Let be a single media stream which consists of a set of media objects . Intra-stream constraints on define time flow relationships among these objects. The intra-stream constraints may be continuous, discrete, or step-wise constant. Unlike temporal constraints defined on data in temporal databases [TCG93], media objects are not typically statically associated with independent time constraints. Owing to the sequential character of media objects in a single media stream, each media object must be associated with a relative start time and a time interval which specifies the duration of its retrieval, assuming that the first media object in the media stream starts at time zero. The actual start time of a media object is usually dynamically determined. Once a media stream is invoked, it is associated with an actual start time; the start time of each media object within that stream will similarly be associated with the actual start time. of the first object in the stream. We use to denote the intra-stream constraint on object o that is presented at time t and lasts a time period .
Let be a composite data stream of media streams . can then be considered as consisting of a set of multimedia units , with each multimedia unit being a composition of media objects from , respectively. Inter-stream constraints on define synchronization requirements among the participating component media streams. Time-related inter-stream constraints are defined implicitly in each media object. That is, for any two media objects (), . This necessitates that the objects have the same duration, i.e., . However, is not necessarily equal to in the original data stream. Under such circumstances, ``silence'' is introduced dynamically in the media object of lesser duration such that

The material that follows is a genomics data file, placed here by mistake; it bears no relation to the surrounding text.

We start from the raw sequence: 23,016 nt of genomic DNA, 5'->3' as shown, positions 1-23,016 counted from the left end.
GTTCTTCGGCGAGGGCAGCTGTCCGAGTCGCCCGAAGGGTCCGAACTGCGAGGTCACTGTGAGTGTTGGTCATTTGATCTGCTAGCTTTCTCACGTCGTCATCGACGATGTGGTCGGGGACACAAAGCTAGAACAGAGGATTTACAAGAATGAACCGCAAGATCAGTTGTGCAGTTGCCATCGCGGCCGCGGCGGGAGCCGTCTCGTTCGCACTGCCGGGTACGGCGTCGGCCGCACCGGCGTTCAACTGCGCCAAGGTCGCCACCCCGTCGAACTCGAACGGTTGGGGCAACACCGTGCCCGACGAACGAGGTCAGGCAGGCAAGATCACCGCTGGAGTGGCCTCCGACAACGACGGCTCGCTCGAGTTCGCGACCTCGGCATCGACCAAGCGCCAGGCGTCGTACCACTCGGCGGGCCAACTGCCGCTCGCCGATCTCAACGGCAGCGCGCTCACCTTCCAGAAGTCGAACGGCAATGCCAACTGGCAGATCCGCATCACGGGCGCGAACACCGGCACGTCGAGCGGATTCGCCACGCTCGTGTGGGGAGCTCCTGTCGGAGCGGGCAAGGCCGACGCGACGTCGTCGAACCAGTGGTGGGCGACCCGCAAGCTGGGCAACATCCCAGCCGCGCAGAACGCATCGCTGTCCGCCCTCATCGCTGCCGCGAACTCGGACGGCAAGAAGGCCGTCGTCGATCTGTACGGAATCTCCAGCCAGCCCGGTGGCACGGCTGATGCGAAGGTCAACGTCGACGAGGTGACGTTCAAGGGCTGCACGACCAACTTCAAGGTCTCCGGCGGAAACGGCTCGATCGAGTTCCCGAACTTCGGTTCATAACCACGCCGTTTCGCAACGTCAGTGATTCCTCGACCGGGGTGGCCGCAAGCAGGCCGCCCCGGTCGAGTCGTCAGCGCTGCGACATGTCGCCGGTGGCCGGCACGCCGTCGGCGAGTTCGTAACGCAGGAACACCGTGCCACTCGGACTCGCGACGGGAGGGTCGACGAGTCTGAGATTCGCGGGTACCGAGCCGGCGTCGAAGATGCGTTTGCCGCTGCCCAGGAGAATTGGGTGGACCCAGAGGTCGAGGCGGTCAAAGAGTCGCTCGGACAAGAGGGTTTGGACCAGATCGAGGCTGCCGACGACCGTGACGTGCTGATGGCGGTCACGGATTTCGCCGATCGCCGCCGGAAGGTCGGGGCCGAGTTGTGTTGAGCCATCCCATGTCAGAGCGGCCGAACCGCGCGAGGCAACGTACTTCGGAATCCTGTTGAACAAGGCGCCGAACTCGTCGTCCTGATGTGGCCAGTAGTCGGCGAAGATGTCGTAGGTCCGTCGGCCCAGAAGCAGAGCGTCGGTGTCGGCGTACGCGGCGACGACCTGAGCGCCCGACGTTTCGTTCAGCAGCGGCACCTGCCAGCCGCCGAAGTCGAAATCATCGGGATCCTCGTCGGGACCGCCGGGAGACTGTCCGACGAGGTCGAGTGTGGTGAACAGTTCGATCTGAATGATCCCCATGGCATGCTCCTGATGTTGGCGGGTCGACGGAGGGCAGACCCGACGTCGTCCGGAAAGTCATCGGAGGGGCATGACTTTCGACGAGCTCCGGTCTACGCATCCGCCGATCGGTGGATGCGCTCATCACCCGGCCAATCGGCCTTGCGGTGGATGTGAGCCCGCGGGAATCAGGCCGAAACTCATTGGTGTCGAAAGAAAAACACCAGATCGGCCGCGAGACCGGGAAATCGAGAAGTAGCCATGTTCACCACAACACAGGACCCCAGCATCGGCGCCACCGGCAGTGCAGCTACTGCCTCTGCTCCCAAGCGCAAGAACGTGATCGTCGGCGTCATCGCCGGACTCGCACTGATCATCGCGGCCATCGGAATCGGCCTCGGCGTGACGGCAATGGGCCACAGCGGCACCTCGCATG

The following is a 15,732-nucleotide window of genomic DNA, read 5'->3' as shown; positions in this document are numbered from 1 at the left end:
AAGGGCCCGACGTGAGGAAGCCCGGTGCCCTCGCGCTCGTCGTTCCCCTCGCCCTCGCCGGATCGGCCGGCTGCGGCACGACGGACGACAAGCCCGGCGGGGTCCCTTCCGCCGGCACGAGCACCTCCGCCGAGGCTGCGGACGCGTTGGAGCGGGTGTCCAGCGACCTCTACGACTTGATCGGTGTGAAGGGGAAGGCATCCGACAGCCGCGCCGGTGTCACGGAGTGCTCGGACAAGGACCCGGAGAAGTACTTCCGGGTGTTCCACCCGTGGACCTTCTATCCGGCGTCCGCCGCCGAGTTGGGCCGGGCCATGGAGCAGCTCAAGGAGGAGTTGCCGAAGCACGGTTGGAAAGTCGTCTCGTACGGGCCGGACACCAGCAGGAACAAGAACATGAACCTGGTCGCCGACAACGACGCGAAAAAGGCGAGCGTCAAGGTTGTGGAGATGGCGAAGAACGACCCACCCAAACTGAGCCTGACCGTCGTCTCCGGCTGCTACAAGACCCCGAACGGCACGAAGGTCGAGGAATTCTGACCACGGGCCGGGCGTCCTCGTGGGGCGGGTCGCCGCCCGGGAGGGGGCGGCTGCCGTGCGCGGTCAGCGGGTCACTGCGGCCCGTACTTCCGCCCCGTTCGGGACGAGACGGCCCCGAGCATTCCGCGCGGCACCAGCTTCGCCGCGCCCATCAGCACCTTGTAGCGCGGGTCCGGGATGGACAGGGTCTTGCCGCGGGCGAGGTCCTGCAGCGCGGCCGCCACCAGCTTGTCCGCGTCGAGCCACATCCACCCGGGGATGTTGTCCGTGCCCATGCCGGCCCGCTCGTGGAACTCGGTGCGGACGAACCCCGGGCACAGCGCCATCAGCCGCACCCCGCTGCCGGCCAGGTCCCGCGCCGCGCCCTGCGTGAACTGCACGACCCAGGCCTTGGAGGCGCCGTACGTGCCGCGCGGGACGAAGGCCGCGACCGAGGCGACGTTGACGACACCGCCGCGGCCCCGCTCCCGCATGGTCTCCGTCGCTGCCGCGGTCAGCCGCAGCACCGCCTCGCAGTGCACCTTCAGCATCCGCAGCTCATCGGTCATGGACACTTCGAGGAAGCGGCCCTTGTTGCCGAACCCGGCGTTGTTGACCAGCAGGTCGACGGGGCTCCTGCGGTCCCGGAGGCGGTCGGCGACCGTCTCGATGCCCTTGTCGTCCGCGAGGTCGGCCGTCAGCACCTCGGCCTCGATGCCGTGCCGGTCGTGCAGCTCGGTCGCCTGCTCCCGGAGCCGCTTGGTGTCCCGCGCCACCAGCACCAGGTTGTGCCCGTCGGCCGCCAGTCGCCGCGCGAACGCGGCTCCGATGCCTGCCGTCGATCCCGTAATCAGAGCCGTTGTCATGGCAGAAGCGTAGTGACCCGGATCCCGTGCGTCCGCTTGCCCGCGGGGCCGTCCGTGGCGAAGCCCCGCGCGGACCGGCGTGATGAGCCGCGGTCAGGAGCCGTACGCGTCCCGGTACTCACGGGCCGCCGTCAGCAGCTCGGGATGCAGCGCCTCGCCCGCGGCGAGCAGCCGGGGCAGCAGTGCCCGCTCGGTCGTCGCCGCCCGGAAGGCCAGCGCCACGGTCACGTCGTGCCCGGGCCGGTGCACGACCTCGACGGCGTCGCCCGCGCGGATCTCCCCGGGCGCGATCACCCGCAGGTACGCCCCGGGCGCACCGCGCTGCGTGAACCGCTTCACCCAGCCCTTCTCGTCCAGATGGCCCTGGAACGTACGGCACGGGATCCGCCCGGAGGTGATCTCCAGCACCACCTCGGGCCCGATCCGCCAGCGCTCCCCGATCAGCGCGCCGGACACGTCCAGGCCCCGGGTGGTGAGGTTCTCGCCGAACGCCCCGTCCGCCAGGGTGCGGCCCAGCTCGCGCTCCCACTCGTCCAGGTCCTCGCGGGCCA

Other inter-stream constraints are specified on media objects as inter-dependency relationships that must be satisfied before the retrieval of the media objects is invoked. As discussed in [COC94], boolean expressions for media objects provide a simple but elegant way to express these inter-dependency relationships. For example, consider a training program that consists of three media streams , , and . Let contain media objects , contain media objects , and contain media objects . Let inter-dependency relationships specify that , , and must be played together for all . We then have the following inter-stream constraints defined on , , and for all , respectively:
The dependency expressions along with the time-related constraints define the synchronization points within . These synchronization points enforce the simultaneous delivery of media objects, thereby providing synchrony in the delivery of data streams, each one possibly associated with a specific media.
In this section, we will investigate the principles of synchronizing media data streams. We assume that the transportation level provides sufficient support for delivering media objects on time. A framework will be developed to permit efficient buffering and the resynchronization of the presentation of multiple media streams in the event of delays.
Intra-stream synchronization maintains intra-stream constraints that are defined on a single data stream. As discussed in Section 2, each data stream must be segmented into a set of media objects in order to facilitate flexible retrievals. The re-presentation of the original data stream can be achieved by ensuring the intra-stream constraints defined on the media objects of the stream. In this context, the central issue is to provide an efficient buffering mechanism so that neither starvation nor overrun will occur.